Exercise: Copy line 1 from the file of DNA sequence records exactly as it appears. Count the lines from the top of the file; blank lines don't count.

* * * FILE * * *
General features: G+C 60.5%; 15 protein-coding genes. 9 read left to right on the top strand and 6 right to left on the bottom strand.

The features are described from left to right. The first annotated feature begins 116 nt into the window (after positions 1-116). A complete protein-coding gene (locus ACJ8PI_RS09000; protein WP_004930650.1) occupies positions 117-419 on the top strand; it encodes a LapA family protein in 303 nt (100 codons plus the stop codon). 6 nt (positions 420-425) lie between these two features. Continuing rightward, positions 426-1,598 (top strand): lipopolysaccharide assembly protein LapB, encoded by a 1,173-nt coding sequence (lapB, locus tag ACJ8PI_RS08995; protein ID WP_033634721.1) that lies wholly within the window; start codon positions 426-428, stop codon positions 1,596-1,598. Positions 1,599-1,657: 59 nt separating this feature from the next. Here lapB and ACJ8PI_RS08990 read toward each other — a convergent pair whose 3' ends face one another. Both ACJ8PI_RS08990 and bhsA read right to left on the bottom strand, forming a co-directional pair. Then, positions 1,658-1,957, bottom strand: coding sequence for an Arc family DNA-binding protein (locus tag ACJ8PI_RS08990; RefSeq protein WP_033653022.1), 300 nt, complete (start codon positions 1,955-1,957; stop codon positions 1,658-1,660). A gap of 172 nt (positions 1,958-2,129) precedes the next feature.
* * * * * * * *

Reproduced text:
General features: G+C 60.5%; 15 protein-coding genes. 9 read left to right on the top strand and 6 right to left on the bottom strand.